By Charlie Olsky
I realized I was gay the summer I was 12, at an all-boys camp in northern Wisconsin with a peculiar abundance of nudity. As at most camps, all of the staff were suburban hippies, particularly my counselor Greg, an 18-year-old nature boy who openly mocked any camper who tried to wear his swimsuit in the group shower or sauna. The arrangement killed me -- I was a self-conscious and underdeveloped kid -- but I was really enjoying the hell out of Greg's enthusiastic naturism.
Campers were strenuously pressured to participate in the annual Jack Dawes run, which involved jogging naked from the cabins to the lake and jumping in. I wouldn't have thought I could do it, but with Greg's ass in front of me, my eyes remained firmly on the prize, any embarrassment lost in a confusing haze of adolescent lust. To this day, I can't smell patchouli without thinking of the overeager nudist.
I had my first sexual experience as a 16-year-old counselor, with an older counselor named Dan, one night camping out in the woods. We'd left the campers and met up with our friends; when we returned to the site, it was abandoned, with a note telling us there was a tornado warning and they had retreated to the main lodge. Dan was stoned and worked up from an evening playing spin the bottle, and we ended up hooking up. When he was finished, he freaked out, hitching up his pants and running deeper into the woods, leaving me to walk the mile back to the lodge alone, confused, and without a flashlight. We didn't really speak for the remainder of the summer.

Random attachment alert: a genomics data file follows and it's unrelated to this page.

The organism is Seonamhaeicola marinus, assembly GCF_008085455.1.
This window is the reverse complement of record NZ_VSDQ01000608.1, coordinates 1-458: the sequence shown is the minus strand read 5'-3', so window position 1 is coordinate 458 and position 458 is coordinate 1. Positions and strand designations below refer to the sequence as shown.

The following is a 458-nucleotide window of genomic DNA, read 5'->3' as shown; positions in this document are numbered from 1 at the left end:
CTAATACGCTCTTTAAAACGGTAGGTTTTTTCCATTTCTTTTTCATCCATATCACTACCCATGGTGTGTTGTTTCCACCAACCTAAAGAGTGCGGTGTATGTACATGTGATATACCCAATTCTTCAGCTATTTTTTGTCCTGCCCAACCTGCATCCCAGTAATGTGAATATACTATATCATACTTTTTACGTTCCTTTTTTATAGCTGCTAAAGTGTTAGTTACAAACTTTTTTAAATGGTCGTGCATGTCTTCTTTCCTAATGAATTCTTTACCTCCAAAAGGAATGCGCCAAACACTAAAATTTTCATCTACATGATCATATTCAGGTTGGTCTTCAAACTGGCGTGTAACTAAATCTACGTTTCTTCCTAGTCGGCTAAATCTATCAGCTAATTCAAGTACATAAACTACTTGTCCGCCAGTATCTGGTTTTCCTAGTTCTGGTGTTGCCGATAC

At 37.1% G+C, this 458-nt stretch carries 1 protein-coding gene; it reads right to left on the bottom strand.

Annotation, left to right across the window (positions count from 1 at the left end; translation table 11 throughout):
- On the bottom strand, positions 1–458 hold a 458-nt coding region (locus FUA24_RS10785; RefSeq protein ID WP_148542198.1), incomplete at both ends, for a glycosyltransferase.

Dan reintegrated with the other counselors, but I had a harder time. From then on, after the campers went to bed, I preferred to listen to my Walkman in solitude, opting not to participate in the counselor activities. 'Get a canoe paddle,' they'd shout. 'We're going to streak Camp Beaver!' But already I felt that I was not one of them.
Camp Camp by Roger Bennett & Jules Shell (Random House, $24.95) is in stores now.